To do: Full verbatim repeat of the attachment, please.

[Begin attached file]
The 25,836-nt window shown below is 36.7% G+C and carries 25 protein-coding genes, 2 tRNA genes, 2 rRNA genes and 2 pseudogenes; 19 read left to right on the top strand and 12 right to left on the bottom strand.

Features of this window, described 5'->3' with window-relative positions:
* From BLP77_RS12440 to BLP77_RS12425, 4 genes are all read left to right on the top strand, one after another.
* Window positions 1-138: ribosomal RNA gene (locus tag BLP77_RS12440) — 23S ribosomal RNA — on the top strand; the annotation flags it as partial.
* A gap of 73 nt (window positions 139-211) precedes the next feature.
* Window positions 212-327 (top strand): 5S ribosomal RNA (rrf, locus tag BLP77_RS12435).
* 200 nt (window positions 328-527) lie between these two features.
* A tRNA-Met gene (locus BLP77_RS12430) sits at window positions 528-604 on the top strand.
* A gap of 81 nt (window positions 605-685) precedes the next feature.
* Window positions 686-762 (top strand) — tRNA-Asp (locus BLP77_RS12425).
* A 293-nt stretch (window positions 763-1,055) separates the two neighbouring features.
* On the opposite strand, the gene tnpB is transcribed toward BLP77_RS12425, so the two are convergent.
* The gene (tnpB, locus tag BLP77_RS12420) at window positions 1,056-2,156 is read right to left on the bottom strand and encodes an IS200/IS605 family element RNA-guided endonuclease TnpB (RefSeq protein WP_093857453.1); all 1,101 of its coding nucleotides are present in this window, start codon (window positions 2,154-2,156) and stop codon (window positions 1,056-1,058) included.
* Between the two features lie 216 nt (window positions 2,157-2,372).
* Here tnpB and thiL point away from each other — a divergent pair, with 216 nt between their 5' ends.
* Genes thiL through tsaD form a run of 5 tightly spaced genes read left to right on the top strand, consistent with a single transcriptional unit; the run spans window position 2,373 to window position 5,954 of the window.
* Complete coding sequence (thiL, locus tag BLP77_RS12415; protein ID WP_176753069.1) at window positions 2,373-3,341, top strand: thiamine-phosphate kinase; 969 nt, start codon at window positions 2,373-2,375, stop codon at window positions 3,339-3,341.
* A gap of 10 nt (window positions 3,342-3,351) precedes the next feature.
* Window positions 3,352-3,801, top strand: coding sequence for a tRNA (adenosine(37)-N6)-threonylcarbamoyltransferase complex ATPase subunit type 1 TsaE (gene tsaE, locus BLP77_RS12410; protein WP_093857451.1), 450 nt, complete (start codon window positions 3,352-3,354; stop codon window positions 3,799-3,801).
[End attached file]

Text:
The 25,836-nt window shown below is 36.7% G+C and carries 25 protein-coding genes, 2 tRNA genes, 2 rRNA genes and 2 pseudogenes; 19 read left to right on the top strand and 12 right to left on the bottom strand.

Features of this window, described 5'->3' with window-relative positions:
* From BLP77_RS12440 to BLP77_RS12425, 4 genes are all read left to right on the top strand, one after another.
* Window positions 1-138: ribosomal RNA gene (locus tag BLP77_RS12440) — 23S ribosomal RNA — on the top strand; the annotation flags it as partial.
* A gap of 73 nt (window positions 139-211) precedes the next feature.
* Window positions 212-327 (top strand): 5S ribosomal RNA (rrf, locus tag BLP77_RS12435).
* 200 nt (window positions 328-527) lie between these two features.
* A tRNA-Met gene (locus BLP77_RS12430) sits at window positions 528-604 on the top strand.
* A gap of 81 nt (window positions 605-685) precedes the next feature.
* Window positions 686-762 (top strand) — tRNA-Asp (locus BLP77_RS12425).
* A 293-nt stretch (window positions 763-1,055) separates the two neighbouring features.
* On the opposite strand, the gene tnpB is transcribed toward BLP77_RS12425, so the two are convergent.
* The gene (tnpB, locus tag BLP77_RS12420) at window positions 1,056-2,156 is read right to left on the bottom strand and encodes an IS200/IS605 family element RNA-guided endonuclease TnpB (RefSeq protein WP_093857453.1); all 1,101 of its coding nucleotides are present in this window, start codon (window positions 2,154-2,156) and stop codon (window positions 1,056-1,058) included.
* Between the two features lie 216 nt (window positions 2,157-2,372).
* Here tnpB and thiL point away from each other — a divergent pair, with 216 nt between their 5' ends.
* Genes thiL through tsaD form a run of 5 tightly spaced genes read left to right on the top strand, consistent with a single transcriptional unit; the run spans window position 2,373 to window position 5,954 of the window.
* Complete coding sequence (thiL, locus tag BLP77_RS12415; protein ID WP_176753069.1) at window positions 2,373-3,341, top strand: thiamine-phosphate kinase; 969 nt, start codon at window positions 2,373-2,375, stop codon at window positions 3,339-3,341.
* A gap of 10 nt (window positions 3,342-3,351) precedes the next feature.
* Window positions 3,352-3,801, top strand: coding sequence for a tRNA (adenosine(37)-N6)-threonylcarbamoyltransferase complex ATPase subunit type 1 TsaE (gene tsaE, locus BLP77_RS12410; protein WP_093857451.1), 450 nt, complete (start codon window positions 3,352-3,354; stop codon window positions 3,799-3,801).